The Insurance Institute for Highway Safety recently released a study about crash safety that found SUVs are becoming safer over time. Since the introduction of electronic stability features, the formerly top-heavy and roll-prone SUV is becoming a thing of the past.
Nissan 350Z statistically the most dangerous car on the road
The Insurance Institute for Highway Safety recently released a study concerning crash safety, according to USA Today, and the findings show some cars are getting safer. Some classes of cars are more safe than others, but death rates between vehicles in each class vary widely. Death rates were measured in deaths per million, the number of people who died in car crashes in every million cars made in a certain number of model years based on the available crash data. The least safe car was the small, sporty Nissan 350Z with a death rate of 143 deaths per million registered model years. The IIHS report had some good news, in that the overall death rate in vehicle crashes is declining. From 2005 to 2008, the death rate was 48 per million, compared to 79 from 2002 to 2005.
Electronic stability makes SUVs safer
SUVs are becoming a safer vehicle class, since the introduction of electronic stability controls, or ESC. From 1999 to 2002, SUVs had an overall death rate of 82 per million vehicles, which dropped to 28 per million from 2005 to 2008, the years the IIHS study looked at. ESC started becoming more common in SUVs in recent years, and all vehicles will be required to have it as of 2012, according to Automobile magazine. Death rates are also listed by three types of accidents: multi-vehicle, single vehicle and single vehicle rollover. Minivans were the safest class with 25 deaths per million, mostly in multi-vehicle accidents. SUVs, from small to full size, had fewer deaths per million in four wheel drive equipped vehicles. Pickup trucks had an overall rate of 52 deaths per million, though trucks with four wheel drive had lower rates of fatality than those without. The highest death rates in trucks occurred in single vehicle crashes.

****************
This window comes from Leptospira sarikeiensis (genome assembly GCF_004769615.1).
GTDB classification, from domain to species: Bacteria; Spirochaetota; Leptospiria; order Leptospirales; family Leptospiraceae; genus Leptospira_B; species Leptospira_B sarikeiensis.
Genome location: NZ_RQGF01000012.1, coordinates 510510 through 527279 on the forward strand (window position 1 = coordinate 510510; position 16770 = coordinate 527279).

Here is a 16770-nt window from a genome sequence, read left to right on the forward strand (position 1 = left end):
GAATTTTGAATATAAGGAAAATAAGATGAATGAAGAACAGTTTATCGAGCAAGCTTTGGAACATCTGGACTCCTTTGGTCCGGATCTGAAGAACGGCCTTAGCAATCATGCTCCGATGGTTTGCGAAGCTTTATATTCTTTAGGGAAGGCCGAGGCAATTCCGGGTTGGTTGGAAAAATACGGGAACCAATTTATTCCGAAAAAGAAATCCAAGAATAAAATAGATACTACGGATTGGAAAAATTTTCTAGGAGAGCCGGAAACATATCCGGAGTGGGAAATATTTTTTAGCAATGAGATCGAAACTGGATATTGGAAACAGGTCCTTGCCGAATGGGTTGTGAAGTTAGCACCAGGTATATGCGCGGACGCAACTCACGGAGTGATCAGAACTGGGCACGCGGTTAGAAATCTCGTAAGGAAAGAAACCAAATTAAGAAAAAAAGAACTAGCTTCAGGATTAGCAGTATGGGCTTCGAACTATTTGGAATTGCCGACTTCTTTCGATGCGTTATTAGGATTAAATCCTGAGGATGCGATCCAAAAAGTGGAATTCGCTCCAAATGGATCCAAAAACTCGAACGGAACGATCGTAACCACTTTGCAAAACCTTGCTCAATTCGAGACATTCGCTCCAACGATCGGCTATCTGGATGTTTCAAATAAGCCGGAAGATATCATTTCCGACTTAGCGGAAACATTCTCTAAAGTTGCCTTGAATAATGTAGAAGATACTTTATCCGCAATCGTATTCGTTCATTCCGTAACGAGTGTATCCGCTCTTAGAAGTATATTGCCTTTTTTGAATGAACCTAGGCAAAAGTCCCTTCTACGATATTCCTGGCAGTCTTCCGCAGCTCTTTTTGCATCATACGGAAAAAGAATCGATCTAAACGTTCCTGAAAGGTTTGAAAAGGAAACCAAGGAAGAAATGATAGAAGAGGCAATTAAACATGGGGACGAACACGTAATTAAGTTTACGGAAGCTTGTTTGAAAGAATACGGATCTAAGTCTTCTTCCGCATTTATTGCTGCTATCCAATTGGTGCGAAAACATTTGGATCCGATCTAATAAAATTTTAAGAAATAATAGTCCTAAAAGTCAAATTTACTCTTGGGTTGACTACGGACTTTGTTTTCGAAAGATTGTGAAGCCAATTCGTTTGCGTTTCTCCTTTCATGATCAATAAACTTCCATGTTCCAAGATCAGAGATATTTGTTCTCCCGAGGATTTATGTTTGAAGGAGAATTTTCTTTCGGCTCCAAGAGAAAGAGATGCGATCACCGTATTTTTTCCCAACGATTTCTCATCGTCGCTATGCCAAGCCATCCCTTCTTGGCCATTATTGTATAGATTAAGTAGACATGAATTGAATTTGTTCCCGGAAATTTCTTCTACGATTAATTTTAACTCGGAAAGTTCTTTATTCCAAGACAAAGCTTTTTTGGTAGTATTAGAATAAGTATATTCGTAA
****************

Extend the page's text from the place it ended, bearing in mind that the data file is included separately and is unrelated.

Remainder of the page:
Most cars are more dangerous
Cars had the highest death rates, with an overall rate of 56 deaths per million, mostly from multi-vehicle collisions. Small four-door cars, mini and mid-size sports cars had the highest rates, with death rates of 82, 83 and 80 deaths per million, respectively. Large luxury cars had the lowest death rate at 24 deaths per million. The safest vehicles were mostly foreign. The only American car among the seven vehicles with a death rate of zero was the Ford Edge SUV. The other six were the Land Rover Range Rover Sport and LR3, the Nissan Armada, the Audi A6 four-door 4WD, Mercedes E Class four-door 4WD and the Toyota Sienna. The cars with the highest death rates besides the Nissan 350Z with 143 deaths per million, were the Nissan Titan crew cab with 126, Chevrolet Aveo with 119 and Chevy Cobalt with 117.